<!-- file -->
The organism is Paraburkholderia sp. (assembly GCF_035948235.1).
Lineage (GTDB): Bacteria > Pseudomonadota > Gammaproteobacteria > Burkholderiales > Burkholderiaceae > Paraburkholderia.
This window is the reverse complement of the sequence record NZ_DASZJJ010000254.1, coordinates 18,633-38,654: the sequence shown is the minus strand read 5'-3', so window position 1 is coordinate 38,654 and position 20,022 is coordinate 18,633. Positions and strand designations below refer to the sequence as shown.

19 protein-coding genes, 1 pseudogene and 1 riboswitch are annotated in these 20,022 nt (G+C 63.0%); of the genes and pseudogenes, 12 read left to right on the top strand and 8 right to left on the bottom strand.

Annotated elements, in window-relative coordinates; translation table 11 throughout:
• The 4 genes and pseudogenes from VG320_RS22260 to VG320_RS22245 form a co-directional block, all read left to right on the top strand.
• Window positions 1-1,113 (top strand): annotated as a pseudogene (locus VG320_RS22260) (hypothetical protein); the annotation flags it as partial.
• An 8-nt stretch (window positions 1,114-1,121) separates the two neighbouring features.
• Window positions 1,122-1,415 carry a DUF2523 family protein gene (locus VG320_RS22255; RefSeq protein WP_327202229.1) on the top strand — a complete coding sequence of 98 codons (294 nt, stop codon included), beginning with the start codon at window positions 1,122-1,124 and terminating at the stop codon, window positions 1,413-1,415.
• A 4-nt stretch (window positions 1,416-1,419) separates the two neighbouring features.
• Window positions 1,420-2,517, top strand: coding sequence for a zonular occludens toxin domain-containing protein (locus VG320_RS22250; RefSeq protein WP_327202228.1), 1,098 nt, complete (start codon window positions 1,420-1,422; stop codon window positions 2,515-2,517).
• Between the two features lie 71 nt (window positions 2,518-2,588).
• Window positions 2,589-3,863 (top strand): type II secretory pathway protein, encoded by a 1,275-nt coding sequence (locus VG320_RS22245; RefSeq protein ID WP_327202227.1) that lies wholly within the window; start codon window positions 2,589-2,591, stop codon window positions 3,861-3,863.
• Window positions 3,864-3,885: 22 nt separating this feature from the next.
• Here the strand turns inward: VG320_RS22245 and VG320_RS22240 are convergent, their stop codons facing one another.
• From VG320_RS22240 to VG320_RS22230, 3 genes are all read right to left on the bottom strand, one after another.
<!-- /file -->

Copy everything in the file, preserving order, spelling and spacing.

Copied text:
The organism is Paraburkholderia sp. (assembly GCF_035948235.1).
Lineage (GTDB): Bacteria > Pseudomonadota > Gammaproteobacteria > Burkholderiales > Burkholderiaceae > Paraburkholderia.
This window is the reverse complement of the sequence record NZ_DASZJJ010000254.1, coordinates 18,633-38,654: the sequence shown is the minus strand read 5'-3', so window position 1 is coordinate 38,654 and position 20,022 is coordinate 18,633. Positions and strand designations below refer to the sequence as shown.

19 protein-coding genes, 1 pseudogene and 1 riboswitch are annotated in these 20,022 nt (G+C 63.0%); of the genes and pseudogenes, 12 read left to right on the top strand and 8 right to left on the bottom strand.

Annotated elements, in window-relative coordinates; translation table 11 throughout:
• The 4 genes and pseudogenes from VG320_RS22260 to VG320_RS22245 form a co-directional block, all read left to right on the top strand.
• Window positions 1-1,113 (top strand): annotated as a pseudogene (locus VG320_RS22260) (hypothetical protein); the annotation flags it as partial.
• An 8-nt stretch (window positions 1,114-1,121) separates the two neighbouring features.
• Window positions 1,122-1,415 carry a DUF2523 family protein gene (locus VG320_RS22255; RefSeq protein WP_327202229.1) on the top strand — a complete coding sequence of 98 codons (294 nt, stop codon included), beginning with the start codon at window positions 1,122-1,124 and terminating at the stop codon, window positions 1,413-1,415.
• A 4-nt stretch (window positions 1,416-1,419) separates the two neighbouring features.
• Window positions 1,420-2,517, top strand: coding sequence for a zonular occludens toxin domain-containing protein (locus VG320_RS22250; RefSeq protein WP_327202228.1), 1,098 nt, complete (start codon window positions 1,420-1,422; stop codon window positions 2,515-2,517).
• Between the two features lie 71 nt (window positions 2,518-2,588).
• Window positions 2,589-3,863 (top strand): type II secretory pathway protein, encoded by a 1,275-nt coding sequence (locus VG320_RS22245; RefSeq protein ID WP_327202227.1) that lies wholly within the window; start codon window positions 2,589-2,591, stop codon window positions 3,861-3,863.
• Window positions 3,864-3,885: 22 nt separating this feature from the next.
• Here the strand turns inward: VG320_RS22245 and VG320_RS22240 are convergent, their stop codons facing one another.
• From VG320_RS22240 to VG320_RS22230, 3 genes are all read right to left on the bottom strand, one after another.